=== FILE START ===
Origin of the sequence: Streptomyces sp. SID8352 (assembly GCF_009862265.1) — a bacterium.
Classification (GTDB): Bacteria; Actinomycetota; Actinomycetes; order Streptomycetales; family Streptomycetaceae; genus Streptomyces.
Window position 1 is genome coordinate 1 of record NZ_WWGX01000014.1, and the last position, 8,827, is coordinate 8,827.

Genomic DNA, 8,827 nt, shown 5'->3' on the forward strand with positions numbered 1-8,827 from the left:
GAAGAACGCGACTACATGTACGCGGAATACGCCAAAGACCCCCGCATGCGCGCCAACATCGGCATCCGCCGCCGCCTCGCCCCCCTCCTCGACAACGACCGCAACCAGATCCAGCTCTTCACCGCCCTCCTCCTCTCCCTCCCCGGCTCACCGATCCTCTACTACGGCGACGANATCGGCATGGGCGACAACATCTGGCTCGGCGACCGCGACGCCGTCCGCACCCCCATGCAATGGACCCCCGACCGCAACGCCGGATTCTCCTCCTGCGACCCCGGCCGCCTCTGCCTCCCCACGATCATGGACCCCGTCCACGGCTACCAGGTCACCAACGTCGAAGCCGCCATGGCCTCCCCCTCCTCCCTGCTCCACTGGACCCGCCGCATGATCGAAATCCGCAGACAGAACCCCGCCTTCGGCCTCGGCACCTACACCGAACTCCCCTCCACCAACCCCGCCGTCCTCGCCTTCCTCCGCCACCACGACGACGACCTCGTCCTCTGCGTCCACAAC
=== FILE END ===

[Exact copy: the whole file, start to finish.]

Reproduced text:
Origin of the sequence: Streptomyces sp. SID8352 (assembly GCF_009862265.1) — a bacterium.
Classification (GTDB): Bacteria; Actinomycetota; Actinomycetes; order Streptomycetales; family Streptomycetaceae; genus Streptomyces.
Window position 1 is genome coordinate 1 of record NZ_WWGX01000014.1, and the last position, 8,827, is coordinate 8,827.

Genomic DNA, 8,827 nt, shown 5'->3' on the forward strand with positions numbered 1-8,827 from the left:
GAAGAACGCGACTACATGTACGCGGAATACGCCAAAGACCCCCGCATGCGCGCCAACATCGGCATCCGCCGCCGCCTCGCCCCCCTCCTCGACAACGACCGCAACCAGATCCAGCTCTTCACCGCCCTCCTCCTCTCCCTCCCCGGCTCACCGATCCTCTACTACGGCGACGANATCGGCATGGGCGACAACATCTGGCTCGGCGACCGCGACGCCGTCCGCACCCCCATGCAATGGACCCCCGACCGCAACGCCGGATTCTCCTCCTGCGACCCCGGCCGCCTCTGCCTCCCCACGATCATGGACCCCGTCCACGGCTACCAGGTCACCAACGTCGAAGCCGCCATGGCCTCCCCCTCCTCCCTGCTCCACTGGACCCGCCGCATGATCGAAATCCGCAGACAGAACCCCGCCTTCGGCCTCGGCACCTACACCGAACTCCCCTCCACCAACCCCGCCGTCCTCGCCTTCCTCCGCCACCACGACGACGACCTCGTCCTCTGCGTCCACAAC